In this context, we offer 3 different solutions in the process of understanding food:
See how the method is used in the video below, where we got employees, within the welfare service, to pitch to the Dragons’ Den, on how citizens’ meal could be improved, in relation to a large Resilience Food Project.
Improvement, not change
At Culinary Institute by VejleErhverv we focus on the meal. Previously, we have worked on understanding food in various ways for schools, canteens, institutions and nursing homes. Way too often, essential components are overlooked or made even more complicated, than what is necessary. Therefore, it is important to be innovative, in order to develop a better ‘product’, that serves the proper value.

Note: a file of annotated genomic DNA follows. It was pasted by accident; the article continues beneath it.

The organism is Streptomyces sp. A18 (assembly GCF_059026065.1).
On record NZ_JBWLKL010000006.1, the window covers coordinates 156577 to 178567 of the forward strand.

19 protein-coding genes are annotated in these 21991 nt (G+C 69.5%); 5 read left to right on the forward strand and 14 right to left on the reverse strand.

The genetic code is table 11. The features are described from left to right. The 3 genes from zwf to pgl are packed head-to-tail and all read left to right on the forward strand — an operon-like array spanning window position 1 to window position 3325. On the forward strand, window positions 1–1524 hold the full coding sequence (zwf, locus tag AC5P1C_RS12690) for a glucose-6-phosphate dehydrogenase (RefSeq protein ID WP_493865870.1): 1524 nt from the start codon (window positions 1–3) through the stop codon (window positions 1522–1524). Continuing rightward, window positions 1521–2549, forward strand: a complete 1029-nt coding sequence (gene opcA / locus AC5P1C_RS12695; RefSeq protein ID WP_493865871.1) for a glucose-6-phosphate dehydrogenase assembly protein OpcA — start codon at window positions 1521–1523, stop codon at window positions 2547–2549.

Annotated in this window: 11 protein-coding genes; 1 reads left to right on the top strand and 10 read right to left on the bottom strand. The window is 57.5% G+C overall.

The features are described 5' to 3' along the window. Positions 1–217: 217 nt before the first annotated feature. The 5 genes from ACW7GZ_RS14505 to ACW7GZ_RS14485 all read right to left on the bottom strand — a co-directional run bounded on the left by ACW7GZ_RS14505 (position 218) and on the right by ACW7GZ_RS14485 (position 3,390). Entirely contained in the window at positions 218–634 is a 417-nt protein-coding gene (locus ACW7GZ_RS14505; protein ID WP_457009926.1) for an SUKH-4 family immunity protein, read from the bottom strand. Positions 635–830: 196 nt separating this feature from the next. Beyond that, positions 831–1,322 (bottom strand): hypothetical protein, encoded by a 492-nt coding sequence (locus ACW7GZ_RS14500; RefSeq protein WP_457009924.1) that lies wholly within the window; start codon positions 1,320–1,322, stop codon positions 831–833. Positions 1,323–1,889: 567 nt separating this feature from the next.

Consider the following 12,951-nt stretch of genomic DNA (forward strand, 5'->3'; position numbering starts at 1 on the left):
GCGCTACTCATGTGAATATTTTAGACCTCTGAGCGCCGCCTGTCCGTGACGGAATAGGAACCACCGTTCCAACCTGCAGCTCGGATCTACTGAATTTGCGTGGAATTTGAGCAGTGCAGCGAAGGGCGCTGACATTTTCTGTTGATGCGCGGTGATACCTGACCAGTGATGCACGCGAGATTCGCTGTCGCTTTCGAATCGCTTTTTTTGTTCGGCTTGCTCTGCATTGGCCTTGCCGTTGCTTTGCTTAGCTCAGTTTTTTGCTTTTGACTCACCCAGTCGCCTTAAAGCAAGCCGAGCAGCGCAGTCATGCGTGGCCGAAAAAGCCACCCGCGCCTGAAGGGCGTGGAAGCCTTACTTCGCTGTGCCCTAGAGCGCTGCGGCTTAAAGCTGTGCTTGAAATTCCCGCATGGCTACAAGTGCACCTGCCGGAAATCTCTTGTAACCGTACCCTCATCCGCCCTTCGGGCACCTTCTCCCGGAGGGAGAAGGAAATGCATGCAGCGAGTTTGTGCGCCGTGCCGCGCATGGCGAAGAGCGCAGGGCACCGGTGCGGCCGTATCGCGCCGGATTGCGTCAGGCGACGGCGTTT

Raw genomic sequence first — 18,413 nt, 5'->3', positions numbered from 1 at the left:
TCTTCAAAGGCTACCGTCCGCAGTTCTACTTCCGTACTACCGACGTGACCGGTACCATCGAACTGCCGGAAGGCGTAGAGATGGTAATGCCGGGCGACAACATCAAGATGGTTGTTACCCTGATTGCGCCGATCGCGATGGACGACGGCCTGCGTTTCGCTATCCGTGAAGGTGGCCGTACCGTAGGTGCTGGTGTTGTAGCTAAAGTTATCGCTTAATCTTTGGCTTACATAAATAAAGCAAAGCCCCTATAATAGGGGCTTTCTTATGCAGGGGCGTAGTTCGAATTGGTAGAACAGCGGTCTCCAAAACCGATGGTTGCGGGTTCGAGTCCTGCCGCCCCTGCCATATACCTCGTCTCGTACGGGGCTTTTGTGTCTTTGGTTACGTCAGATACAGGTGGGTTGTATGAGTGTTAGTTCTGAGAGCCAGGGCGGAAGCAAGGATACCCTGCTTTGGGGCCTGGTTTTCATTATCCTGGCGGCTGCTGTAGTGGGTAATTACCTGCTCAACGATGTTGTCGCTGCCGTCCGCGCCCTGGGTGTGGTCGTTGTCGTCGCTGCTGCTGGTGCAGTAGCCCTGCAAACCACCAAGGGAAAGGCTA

Instead of focusing on change, we are interested in making improvements. Change often sets people in a big dilemma and the crucial question gets lost in translation; Who is the change an improvement for?
If your company are able to answer the question, then there is no need for change.
We run the innovation process through a well-documented work method, which has been used in administrations, the Danish Defence and primary schools: The 1925-model. There is always room for improvement, but the crystal-clear question can’t be blurry, if you want to be sure on, what you want to improve.